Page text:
Any CIO not using open source "should be fired": a conversation with CIOs

Open source changes much in the way a CIO operates. Those who don't listen should be fired, a recent panel found.

I'm reading through the transcript from an excellent CIO event, the CIO Survival Guide for Web 2.0, which was co-hosted by WaveMaker and BSG Alliance (Tuesday, November 6 at the Ritz Carlton in San Francisco). Speakers included: Jim Sutter, former CIO of Xerox and Rockwell International; Steve Douty, President of BSG On-Demand Applications; Andrew Aitken, founding partner of the Olliance Group; Lila Tretikov, CIO of SugarCRM; Larry Singer, former CIO of the State of Georgia; Max Rayner, former CIO of SurfControl; and (Moderator) Raven Zachary, Open Source Research, The 451 Group.

The conversation is wide-ranging and insightful. Here are a few of the gems as they relate to open source:

Steve Douty stirred the pot a little with this comment:

So, this is about CIO-safety. I would say that any CIO that doesn't work open source into their near-term plans or future plans should be fired, and that's because he's misappropriating his own resources. If somebody inside of his company -- if his scarce resources of these programs that are all going to retire in 15 years, and if these people are writing code that's out there in an open source, that, to me, is negligence. Yes, there is some maturity to go, but I would tell you that the pace of maturity of open source is going to double and triple over the next coming months, I think if we come back here again in nine months -- in six months -- it would change dramatically from where it is even now.

Max Rayner:

I'd point to a connection. Often open source trivializes the question to just the realm of software. It may be more interesting to look at community-contributed value -- looking at sugar as a competitor, when I was at SalesForce. It was interesting to observe that they made very rapid progress in catching up with features. That rapid progress cost them very little, because there was a lot of community contribution. There is some gold in those hills. In that sense, making it open source, not so you can brag to your friends at a cocktail party, but making it open source because you realize that it's a prerequisite to involving a community that then continues. That makes some sense to me.

Lila Tretikov:

To that point, also, I think what we saw over the last decade is that what we knew open source being -- as potentially buggy, not supported -- you really had to have the right staff who could manage the software, who could really dig into it, and fix the bugs when those bugs arose. Now, it's getting to the point where it's completely on par with commercial software, and, more often than not, it will have a company that stands behind it, and can support it when you need it, as long as you are willing to pay a few bucks for it. On the maturity scale, it gets to the point where, from the perspective of the user, it's really there in terms of stability, and in terms of support. That's where it's becoming really important, and that's where, also, I guess, differentiation from commercial open source comes in, versus the kid in Romania who wrote some application, and your developers need to become competent enough to figure out to fix.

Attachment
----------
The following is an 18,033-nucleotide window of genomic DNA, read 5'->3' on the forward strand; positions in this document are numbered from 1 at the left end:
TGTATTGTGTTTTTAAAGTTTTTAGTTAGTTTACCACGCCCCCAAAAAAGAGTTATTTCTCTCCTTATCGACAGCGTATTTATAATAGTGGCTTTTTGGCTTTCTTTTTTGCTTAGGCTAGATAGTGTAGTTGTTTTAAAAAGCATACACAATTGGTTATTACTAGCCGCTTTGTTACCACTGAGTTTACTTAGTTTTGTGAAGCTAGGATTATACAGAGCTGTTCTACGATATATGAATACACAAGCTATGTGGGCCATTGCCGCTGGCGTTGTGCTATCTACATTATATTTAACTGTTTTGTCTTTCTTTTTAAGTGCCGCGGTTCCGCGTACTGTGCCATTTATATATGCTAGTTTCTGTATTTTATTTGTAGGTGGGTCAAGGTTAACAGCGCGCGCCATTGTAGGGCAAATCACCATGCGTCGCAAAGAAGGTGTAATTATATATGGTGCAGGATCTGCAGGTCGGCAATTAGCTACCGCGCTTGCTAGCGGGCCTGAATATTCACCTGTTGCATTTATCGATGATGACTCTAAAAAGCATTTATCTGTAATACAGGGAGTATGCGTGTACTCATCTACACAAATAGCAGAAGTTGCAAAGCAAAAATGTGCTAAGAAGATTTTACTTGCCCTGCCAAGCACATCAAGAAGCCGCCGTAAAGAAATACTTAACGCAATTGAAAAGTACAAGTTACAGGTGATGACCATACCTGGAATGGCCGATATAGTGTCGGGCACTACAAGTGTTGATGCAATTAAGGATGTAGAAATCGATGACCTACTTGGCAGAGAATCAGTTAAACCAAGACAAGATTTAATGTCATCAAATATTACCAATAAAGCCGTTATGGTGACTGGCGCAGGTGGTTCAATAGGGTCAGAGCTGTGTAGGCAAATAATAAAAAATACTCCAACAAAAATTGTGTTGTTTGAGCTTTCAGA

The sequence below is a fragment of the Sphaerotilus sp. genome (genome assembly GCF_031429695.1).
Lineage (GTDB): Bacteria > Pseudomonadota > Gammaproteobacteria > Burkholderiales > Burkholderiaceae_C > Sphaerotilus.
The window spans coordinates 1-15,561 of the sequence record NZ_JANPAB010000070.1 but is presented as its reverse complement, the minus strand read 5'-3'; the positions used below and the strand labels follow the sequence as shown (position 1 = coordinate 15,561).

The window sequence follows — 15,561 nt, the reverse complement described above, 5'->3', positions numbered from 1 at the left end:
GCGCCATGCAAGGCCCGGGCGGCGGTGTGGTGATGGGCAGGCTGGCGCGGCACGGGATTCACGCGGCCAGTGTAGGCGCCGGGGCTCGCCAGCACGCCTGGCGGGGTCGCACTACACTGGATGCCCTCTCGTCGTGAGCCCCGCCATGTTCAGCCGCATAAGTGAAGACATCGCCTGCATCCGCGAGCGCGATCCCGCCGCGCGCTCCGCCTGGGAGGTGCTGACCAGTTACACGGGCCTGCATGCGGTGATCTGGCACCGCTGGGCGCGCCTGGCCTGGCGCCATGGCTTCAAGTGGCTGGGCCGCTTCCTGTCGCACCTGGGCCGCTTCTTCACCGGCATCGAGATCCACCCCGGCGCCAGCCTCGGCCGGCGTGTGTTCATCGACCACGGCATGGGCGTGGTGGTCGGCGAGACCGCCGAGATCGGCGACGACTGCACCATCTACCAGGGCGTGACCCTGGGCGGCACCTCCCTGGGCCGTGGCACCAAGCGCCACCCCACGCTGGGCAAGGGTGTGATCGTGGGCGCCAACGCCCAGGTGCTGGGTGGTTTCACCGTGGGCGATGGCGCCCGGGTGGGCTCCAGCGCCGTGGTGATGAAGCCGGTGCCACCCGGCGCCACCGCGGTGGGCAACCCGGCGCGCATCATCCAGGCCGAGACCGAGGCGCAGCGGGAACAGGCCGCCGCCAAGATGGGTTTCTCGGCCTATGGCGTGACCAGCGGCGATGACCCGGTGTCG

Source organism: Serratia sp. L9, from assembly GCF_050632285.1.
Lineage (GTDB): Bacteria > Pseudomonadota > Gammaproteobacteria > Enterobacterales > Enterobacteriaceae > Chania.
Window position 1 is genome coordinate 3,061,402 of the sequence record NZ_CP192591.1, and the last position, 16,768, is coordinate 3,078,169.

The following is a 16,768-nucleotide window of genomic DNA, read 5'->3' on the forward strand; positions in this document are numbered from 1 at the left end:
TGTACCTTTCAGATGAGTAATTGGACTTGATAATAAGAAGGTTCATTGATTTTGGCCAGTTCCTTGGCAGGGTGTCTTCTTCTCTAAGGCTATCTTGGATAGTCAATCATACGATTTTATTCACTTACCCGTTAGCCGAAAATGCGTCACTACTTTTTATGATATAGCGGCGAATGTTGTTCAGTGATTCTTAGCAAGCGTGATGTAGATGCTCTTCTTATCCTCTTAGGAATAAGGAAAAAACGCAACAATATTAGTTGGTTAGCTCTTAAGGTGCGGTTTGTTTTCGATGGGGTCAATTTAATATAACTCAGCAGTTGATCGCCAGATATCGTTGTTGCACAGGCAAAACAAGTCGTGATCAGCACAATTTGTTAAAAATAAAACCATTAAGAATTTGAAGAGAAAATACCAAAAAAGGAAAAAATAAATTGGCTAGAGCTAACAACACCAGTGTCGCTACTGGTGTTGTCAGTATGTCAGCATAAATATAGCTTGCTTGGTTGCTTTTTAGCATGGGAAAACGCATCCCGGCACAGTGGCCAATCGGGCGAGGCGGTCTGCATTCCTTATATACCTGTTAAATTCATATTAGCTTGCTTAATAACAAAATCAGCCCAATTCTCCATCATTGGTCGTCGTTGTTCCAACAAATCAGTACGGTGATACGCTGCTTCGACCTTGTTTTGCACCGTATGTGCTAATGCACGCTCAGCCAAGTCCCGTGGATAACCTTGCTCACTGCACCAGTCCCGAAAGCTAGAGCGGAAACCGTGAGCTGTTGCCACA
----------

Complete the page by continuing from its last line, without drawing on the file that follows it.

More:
Jim Sutter on a perceived lack of support in open source:

I didn't say it was boring. It's hair-raising. I can tell you. No, it's not easy. The one thing that I would have to say is that open source, probably, is less overhyped and overstated than all the commercial promotion surrounding commercial-licensed software, which CIOs, for the most part, realize that there's less there than is advertised. Most of these software companies that produce this aren't adhering to some of their own principles about adherence to standards, and compliance, and so on. Open source doesn't scare them. What scares them, I think, is wondering who to go to, and if they can rely on the who-do-I-go-to in the middle of Labor Day weekend, and will they be there -- I think.

Great stuff. Open source is changing the way we think about software, and our interactions with it. This is particularly true if you're a CIO.

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About the author

    Matt Asay is chief operating officer at Canonical, the company behind the Ubuntu Linux operating system. Prior to Canonical, Matt was general manager of the Americas division and vice president of business development at Alfresco, an open-source applications company. Matt brings a decade of in-the-trenches open-source business and legal experience to The Open Road, with an emphasis on emerging open-source business strategies and opportunities. He is a member of the CNET Blog Network and is not an employee of CNET. You can follow Matt on Twitter @mjasay.

     

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